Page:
BRADENTON -- With a change in leadership for the Bradenton Police Department just a couple months away, the Commission for Florida Law Enforcement Accreditation says it is not concerned that the department has opted to allow its accreditation to lapse.
Bradenton Police Chief Michael Radzilowski said he made the decision to allow for a thorough examination of the department and its procedures as he prepares to hand the reins over to a new police chief yet to chosen.
In a letter dated March 23, Radzilowski wrote the CFA asking for an extension for the department's assessment for the accreditation process.
On April 25, however, Radzilowski announced to the department that he had decided to retire at the end of the year, allowing the city time to find a replacement.
By June, the CFA said it received a call to say the department was opting out of the accreditation process.
On July 27, the Bradenton Police Department's state accreditation officially expired.
"I want to start from fresh, just like we didn't have accreditation to see if we can do anything better," Radzilowski said this week.
But the department still meets the 260 standards for policing set by the CFA, he said.
Radzilowski said the goal is for "the new chief and, more importantly, the community to have confidence in what we are doing."
By taking a closer look at all policies and procedures, Radzilowski hopes to identify areas that can be improved or where money can be saved.
"We are just trying to make ourselves better," he said. "It sounds likes a win-win to me."
There are currently 150 law enforcement agencies in the state that are accredited by the CFA, but it is an optional process, explained CFA Executive Director Lori Mizell.
"We have many agencies that are not participating in our process and that are still very professionally run agencies," Mizell said.
Although Bradenton police elected to allow a lapse, Mizell said the CFA was informed of the department's intention to restart the process.
"We have always had a great working relationship with Bradenton," Mizell said. "So we are not concerned at all."
Departments benefit by the accreditation process, by having an objective entity come in and ensure they have various policies and procedures in place and that they are in written form. It also ensures that practices coincide with the department's policies and procedures.
Bradenton is not the first or only police agency to forgo state accreditation or to stop the reaccreditation process.
The Pinellas County Sheriff's Office is not accredited through the state currently, and recently the Hillsborough County Sheriff's Office withdrew from the process, Mizell said.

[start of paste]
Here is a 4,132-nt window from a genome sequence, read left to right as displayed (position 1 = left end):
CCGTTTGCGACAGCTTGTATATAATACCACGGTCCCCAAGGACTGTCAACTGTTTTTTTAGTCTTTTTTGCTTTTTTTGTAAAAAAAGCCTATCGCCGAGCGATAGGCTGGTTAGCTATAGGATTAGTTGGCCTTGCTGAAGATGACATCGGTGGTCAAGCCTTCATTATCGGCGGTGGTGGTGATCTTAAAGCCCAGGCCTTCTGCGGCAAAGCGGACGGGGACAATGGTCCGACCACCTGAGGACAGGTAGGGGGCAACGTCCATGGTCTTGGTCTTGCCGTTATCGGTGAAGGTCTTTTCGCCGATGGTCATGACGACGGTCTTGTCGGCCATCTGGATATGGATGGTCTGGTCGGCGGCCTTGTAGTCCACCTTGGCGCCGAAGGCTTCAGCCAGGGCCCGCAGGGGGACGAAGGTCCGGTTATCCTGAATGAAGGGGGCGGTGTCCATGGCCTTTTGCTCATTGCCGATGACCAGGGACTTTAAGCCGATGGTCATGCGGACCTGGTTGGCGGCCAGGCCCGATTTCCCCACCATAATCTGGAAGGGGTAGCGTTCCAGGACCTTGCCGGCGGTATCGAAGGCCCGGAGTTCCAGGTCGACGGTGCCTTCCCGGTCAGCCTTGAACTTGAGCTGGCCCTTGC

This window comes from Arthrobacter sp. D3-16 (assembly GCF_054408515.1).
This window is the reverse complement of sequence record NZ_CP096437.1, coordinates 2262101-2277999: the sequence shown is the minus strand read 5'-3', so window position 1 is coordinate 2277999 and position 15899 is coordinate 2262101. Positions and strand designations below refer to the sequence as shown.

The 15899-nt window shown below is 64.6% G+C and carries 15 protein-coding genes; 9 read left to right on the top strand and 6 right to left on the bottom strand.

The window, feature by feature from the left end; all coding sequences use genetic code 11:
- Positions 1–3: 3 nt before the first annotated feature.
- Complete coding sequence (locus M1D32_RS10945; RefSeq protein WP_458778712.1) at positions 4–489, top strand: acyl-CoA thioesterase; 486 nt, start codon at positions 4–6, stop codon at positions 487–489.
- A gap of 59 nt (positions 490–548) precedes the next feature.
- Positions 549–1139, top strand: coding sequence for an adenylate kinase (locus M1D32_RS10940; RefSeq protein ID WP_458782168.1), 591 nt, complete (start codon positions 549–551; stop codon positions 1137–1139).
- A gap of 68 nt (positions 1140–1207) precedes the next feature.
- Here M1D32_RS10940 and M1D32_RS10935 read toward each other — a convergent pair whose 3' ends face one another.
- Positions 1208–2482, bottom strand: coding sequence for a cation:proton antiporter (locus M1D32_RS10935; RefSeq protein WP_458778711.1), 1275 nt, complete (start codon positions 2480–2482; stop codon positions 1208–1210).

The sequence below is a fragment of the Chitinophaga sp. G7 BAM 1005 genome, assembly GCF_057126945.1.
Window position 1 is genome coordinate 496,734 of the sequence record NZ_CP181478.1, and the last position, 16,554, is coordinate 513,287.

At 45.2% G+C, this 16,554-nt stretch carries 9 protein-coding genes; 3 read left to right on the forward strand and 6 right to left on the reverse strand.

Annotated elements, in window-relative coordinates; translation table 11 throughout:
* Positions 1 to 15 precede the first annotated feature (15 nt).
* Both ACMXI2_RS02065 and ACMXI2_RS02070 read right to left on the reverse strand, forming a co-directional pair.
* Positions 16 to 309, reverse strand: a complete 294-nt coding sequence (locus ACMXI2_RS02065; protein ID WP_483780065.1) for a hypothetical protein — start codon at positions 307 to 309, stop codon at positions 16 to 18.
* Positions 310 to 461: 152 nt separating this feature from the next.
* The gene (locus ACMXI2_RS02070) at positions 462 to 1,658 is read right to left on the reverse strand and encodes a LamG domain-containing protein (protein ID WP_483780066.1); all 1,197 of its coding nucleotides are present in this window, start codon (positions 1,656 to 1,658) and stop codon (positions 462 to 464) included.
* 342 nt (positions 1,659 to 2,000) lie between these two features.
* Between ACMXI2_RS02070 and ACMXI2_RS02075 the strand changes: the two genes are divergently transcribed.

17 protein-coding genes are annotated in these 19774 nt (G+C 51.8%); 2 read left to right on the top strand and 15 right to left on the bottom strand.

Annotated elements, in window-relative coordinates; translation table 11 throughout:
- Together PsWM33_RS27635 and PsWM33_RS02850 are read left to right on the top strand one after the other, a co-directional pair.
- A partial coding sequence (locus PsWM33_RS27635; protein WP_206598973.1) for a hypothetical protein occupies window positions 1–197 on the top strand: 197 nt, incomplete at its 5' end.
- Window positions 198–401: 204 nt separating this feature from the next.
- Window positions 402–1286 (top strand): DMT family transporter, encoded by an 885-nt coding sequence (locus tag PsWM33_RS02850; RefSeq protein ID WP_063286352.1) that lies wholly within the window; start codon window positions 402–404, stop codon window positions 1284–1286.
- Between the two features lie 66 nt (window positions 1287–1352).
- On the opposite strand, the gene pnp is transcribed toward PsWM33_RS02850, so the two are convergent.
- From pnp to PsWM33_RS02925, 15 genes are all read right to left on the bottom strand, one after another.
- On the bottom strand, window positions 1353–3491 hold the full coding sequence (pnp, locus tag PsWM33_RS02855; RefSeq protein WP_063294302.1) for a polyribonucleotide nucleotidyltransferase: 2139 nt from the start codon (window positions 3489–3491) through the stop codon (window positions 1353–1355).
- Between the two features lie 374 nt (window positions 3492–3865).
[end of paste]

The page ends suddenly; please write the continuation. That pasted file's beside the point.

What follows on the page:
Common reasons law enforcement agencies choose to allow a lapse in accreditation, according to Mizell, are: a change in leadership; a lack of resources; or a loss of accreditation manager.
One of the reasons cited by Radzilowski in March for requesting an extension was that the department had gone through three reassignments of the accreditation manager position in 14 months. He also cited the departure of several high-level command staffers with the knowledge of the process.
Two of the four people listed as key agency personnel in the department's last on-site assessment report in 2012 are no longer with the department. Former Deputy Chief Warren Merriman, a member of the accreditation team, was fired earlier this year; and Lt. Nicol Miller, then the accreditation manager, has since retired.
Other personnel who also would have been unavailable for the process were Capt. William Fowler, who attended a 10-week summer session of the FBI Academy; and the department's IT specialist who was on leave because of the birth of a child.
But Councilman Patrick Roff said he is concerned that the Bradenton City Council was not informed of the decision.
"It's not just me, but the feeling is that this is just something that should have been shared with the council," Roff said.
Roff was especially surprised to not be informed of the decision after having just come out of the budget process.
But Mayor Wayne Poston, who also is the city's police commissioner, said they decided that with new leadership coming in, it would be a good opportunity to take a deeper look at the process. With that, policies and procedures are also being updated, he added.
While recognizing that the council approves funding for the department, Poston disagreed that it was something the council needed to be informed of.
"This is not a council decision, I am the police commissioner and he is the police chief," Poston said. "It's not their job."
Poston said he is confident the department meets all 260 standards required by the CFA for accreditation.
"Accreditation is one thing, but how our department performs is another," Poston said. "We are still out there protecting our residents."
Jessica De Leon, Herald law enforcement reporter, can be reached at 941-745-7049. You can follow her on Twitter @JDeLeon1012.